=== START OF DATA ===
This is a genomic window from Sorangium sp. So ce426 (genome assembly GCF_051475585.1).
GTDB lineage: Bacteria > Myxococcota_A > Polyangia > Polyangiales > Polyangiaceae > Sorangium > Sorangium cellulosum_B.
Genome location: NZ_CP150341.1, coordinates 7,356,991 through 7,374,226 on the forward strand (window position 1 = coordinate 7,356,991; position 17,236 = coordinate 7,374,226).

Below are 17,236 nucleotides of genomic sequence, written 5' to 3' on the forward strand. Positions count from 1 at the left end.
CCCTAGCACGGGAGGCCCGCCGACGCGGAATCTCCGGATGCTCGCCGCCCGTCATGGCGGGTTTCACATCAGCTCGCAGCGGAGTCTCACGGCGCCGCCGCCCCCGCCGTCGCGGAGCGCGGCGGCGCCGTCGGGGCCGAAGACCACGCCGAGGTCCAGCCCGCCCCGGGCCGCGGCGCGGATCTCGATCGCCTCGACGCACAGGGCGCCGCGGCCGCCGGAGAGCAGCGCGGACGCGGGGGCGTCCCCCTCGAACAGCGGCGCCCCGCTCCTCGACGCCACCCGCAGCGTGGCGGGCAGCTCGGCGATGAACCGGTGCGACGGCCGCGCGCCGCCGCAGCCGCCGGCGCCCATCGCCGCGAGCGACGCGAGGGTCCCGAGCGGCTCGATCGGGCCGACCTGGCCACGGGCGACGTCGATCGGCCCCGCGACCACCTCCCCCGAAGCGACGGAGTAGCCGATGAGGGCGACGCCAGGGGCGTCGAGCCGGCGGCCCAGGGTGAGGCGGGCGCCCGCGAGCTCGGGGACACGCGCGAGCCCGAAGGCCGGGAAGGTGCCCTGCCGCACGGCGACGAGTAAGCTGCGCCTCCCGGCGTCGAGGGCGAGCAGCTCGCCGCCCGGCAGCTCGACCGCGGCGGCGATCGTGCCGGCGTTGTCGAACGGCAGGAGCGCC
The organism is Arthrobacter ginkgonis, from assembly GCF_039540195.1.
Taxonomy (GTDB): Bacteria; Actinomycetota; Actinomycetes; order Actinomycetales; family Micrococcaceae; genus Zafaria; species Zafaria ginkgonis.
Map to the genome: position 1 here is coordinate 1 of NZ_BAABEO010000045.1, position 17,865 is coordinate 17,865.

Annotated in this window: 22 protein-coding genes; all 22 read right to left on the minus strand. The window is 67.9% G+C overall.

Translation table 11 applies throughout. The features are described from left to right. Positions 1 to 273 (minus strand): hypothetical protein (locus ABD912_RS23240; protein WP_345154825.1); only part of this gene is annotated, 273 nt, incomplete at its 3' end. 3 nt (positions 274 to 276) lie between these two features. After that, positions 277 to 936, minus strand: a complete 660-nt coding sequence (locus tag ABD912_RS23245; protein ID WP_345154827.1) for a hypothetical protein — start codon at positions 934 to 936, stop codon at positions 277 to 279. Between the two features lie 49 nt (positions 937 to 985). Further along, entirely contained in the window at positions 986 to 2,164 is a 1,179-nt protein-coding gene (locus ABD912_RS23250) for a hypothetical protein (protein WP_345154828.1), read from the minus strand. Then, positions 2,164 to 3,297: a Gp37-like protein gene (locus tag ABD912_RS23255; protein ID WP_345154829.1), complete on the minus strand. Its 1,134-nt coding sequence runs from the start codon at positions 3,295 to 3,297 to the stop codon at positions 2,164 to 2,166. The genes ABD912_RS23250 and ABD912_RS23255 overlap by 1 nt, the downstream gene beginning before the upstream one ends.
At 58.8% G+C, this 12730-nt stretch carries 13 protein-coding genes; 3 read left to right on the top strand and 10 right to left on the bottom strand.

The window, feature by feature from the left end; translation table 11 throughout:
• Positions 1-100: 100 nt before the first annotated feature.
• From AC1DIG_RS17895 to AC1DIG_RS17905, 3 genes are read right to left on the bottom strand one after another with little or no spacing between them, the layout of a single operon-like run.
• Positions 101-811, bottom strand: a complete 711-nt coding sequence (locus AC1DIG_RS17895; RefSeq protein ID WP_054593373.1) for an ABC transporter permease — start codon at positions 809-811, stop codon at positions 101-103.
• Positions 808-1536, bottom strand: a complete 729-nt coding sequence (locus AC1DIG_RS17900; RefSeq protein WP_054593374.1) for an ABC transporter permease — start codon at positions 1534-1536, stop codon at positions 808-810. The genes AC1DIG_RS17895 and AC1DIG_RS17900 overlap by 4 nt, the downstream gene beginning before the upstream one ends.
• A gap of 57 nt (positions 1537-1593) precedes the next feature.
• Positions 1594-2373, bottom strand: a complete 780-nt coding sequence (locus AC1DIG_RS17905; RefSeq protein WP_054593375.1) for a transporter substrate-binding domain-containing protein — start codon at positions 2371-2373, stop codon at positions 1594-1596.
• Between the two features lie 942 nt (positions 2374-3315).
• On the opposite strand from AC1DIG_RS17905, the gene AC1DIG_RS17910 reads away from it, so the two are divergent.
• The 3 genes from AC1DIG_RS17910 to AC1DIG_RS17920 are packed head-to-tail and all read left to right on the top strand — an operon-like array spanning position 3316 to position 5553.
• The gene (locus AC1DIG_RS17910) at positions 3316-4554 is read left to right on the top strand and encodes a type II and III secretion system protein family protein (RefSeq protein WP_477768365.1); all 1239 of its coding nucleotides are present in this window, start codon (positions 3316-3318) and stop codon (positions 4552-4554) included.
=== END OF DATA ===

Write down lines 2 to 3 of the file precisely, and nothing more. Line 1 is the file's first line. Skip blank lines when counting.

GTDB lineage: Bacteria > Myxococcota_A > Polyangia > Polyangiales > Polyangiaceae > Sorangium > Sorangium cellulosum_B.
Genome location: NZ_CP150341.1, coordinates 7,356,991 through 7,374,226 on the forward strand (window position 1 = coordinate 7,356,991; position 17,236 = coordinate 7,374,226).